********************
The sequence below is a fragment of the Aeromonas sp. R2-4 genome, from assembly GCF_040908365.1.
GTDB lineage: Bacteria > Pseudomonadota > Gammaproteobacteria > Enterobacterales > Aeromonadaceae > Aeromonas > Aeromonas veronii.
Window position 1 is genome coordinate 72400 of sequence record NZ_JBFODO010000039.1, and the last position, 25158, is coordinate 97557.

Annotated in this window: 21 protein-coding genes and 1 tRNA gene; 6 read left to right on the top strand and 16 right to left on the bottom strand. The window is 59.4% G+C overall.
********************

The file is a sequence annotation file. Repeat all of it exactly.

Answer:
The sequence below is a fragment of the Aeromonas sp. R2-4 genome, from assembly GCF_040908365.1.
GTDB lineage: Bacteria > Pseudomonadota > Gammaproteobacteria > Enterobacterales > Aeromonadaceae > Aeromonas > Aeromonas veronii.
Window position 1 is genome coordinate 72400 of sequence record NZ_JBFODO010000039.1, and the last position, 25158, is coordinate 97557.

Annotated in this window: 21 protein-coding genes and 1 tRNA gene; 6 read left to right on the top strand and 16 right to left on the bottom strand. The window is 59.4% G+C overall.